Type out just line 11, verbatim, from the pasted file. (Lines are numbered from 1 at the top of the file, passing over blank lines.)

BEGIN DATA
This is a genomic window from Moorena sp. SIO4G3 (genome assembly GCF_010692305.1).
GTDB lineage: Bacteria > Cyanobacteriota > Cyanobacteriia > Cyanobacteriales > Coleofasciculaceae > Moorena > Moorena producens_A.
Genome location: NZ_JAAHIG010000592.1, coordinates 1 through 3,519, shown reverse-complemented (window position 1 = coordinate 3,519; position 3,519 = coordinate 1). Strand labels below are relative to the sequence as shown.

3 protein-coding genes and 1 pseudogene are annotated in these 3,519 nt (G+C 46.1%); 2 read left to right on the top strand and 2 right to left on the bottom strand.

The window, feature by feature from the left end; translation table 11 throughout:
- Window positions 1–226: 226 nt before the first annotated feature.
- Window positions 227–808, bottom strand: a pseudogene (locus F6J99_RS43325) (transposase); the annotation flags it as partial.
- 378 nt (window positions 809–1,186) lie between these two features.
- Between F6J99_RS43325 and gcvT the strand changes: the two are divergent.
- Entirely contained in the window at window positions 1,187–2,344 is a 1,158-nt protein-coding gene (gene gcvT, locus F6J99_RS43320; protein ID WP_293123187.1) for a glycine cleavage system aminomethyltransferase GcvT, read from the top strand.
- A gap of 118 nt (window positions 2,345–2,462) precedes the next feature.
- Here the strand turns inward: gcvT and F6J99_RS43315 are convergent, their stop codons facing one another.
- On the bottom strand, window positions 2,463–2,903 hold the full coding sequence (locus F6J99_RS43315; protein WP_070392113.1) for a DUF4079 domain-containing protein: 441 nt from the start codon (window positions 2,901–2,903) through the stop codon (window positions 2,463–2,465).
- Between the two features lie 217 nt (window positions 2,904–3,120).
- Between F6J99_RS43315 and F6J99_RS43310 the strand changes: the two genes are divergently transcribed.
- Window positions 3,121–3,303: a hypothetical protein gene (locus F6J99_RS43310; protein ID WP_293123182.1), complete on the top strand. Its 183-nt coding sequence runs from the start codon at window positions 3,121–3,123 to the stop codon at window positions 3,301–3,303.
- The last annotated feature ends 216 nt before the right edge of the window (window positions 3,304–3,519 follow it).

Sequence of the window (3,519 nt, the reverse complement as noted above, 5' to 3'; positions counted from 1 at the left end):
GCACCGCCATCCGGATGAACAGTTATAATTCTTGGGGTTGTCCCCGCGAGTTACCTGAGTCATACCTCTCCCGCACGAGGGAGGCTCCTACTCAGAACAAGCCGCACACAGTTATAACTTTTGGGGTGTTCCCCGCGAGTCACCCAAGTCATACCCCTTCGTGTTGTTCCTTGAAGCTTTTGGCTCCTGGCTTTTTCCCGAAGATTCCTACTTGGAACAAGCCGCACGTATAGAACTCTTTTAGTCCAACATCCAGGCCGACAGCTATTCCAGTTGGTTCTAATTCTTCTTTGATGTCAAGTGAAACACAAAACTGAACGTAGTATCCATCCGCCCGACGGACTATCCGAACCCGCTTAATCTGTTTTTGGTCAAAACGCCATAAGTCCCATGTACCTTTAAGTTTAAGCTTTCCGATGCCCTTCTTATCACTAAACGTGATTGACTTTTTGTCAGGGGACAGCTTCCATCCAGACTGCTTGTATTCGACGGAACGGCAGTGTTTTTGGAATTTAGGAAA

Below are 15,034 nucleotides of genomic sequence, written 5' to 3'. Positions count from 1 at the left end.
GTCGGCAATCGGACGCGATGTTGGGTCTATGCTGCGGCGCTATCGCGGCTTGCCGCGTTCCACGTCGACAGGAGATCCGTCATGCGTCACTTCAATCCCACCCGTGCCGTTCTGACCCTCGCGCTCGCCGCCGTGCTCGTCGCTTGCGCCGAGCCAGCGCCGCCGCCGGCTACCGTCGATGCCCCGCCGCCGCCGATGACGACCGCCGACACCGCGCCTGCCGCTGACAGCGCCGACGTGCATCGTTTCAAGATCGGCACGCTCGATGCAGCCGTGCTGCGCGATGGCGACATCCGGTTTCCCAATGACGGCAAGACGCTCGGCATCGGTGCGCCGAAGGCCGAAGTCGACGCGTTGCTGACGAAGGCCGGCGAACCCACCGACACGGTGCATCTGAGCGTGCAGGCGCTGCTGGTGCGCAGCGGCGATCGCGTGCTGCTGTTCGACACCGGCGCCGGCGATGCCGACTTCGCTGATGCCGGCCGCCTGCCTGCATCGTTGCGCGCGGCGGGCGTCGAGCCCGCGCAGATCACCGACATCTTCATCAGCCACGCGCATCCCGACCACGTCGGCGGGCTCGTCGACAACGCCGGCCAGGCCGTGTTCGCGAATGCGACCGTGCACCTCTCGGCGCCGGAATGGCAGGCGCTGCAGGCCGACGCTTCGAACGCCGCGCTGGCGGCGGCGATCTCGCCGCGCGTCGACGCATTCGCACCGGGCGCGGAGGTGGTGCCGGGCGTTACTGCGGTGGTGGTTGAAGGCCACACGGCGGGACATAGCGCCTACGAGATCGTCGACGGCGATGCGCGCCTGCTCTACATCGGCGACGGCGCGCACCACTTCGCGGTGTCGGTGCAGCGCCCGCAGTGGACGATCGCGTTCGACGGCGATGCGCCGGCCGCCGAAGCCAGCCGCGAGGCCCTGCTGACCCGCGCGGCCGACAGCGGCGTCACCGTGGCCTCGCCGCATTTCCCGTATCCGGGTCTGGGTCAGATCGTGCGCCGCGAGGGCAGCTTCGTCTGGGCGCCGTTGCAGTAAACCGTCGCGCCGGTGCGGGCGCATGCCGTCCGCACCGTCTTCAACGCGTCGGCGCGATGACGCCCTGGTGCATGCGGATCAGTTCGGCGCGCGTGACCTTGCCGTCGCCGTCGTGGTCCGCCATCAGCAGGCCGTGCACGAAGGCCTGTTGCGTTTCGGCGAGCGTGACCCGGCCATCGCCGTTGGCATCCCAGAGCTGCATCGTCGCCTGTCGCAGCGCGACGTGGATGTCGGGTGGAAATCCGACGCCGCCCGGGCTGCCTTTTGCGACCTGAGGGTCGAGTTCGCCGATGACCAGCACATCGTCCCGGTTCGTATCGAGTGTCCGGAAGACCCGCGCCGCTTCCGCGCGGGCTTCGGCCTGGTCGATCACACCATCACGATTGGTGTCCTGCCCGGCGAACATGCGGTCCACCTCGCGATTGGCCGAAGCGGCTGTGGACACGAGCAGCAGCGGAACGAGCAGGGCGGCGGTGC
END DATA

- A gap of 118 nt (window positions 2,345–2,462) precedes the next feature.